Tomorrow is the 50th anniversary of the John F. Kennedy assassination, a part of history so devastating that everybody who was alive then remembers where they were.
I was in Catholic school art class, where we were making Thanksgiving turkeys from construction paper, when the principal, Sister Pascal came on the PA system to tell us the President had been shot. We stopped what we were doing and knelt on the floor to say prayers, only to learn minutes later that they had been futile. I remember stepping off the school bus that afternoon and finding my mother and several neighbors heartbroken and sobbing. Later, our family would cluster around our one black and white television to watch the unrelenting news coverage and funeral events. My siblings and I, despite secretly missing Popeye and the Flintstones, were aware on some level that our nation had changed forever.
In the ensuing decades, as one politician after another failed to measure up to Jack and Bobby and Watergate made the press less deferential to elected officials, many would mourn for the Kennedy era when we were more hopeful and innocent and our country seemed so full of promise. But how long would the high have lasted if JFK or Bobby had lived? Over time, new information would become public about JFK’s affairs with mafia moll Judith Exener, Marilyn Monroe, intern Mimi Alford and many others….affairs that were known about but never publicized out of deference to the commander-in-chief. One commentator referred to the press of that era as a “Victorian gentleman” who looked the other way when public figures engaged in extramarital flings.
Maybe the trajectory of history would have been different if the Kennedys had continued to unite the country behind a young, idealistic and charismatic leader. Or if Chappaquiddick had not happened, enabling Teddy Kennedy to represent an ideal instead of a flawed mortal. Would Nixon have been elected and would Watergate have happened if a Kennedy had stayed in the Oval Office? Would the press have continued to look the other way when personal indiscretions happened?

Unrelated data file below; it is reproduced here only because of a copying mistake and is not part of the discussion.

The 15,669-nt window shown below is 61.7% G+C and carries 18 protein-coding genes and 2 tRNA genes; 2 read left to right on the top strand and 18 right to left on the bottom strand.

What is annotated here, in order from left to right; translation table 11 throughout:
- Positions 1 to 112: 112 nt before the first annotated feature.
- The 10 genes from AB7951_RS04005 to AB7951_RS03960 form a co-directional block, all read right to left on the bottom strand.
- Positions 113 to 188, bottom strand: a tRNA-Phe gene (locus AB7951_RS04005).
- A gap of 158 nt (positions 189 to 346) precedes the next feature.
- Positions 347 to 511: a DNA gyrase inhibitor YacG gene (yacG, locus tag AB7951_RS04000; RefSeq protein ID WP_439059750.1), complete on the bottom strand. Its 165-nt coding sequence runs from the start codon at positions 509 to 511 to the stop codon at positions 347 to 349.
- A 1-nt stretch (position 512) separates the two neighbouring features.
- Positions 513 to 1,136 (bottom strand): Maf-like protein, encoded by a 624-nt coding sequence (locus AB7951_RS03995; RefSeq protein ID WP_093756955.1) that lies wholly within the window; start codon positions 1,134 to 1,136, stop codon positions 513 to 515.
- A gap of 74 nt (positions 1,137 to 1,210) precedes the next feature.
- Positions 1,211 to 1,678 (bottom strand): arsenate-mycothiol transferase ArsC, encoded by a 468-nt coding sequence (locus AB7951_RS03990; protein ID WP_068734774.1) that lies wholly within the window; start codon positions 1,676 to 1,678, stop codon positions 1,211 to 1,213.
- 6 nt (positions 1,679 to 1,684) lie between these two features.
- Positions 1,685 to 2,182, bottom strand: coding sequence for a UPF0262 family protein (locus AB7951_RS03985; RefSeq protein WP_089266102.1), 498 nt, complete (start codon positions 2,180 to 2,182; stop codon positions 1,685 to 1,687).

Some things we can guess would not have changed. The sexual revolution would still have happened, making us more willing to talk about sex and less prudish, if not less prurient. Magazines like People and Us would still have turned the personal lives of the rich and famous into a hot commodity. The Internet, YouTube and smart phones with built-in cameras would still have been invented, giving anyone the capability to blow up someone else’s reputation within seconds.
Like nuclear weapons, these tools are capable of great devastation, but only if someone is willing to push the button. How willing would we have been to do that if the Kennedys had kept us more hopeful and less cynical? Would Paula Jones and Monica Lewinsky have mattered? Today would John Edwards, Mark Sanford, and Anthony Weiner be admired for their ideals rather than scorned for their peccadillos?
Weighing the JFK myth against the man we now know him to be, it’s worth asking: would someone like JFK be able to hold public office today? And is knowing the full truth about a public figure’s personal life a good or a bad thing?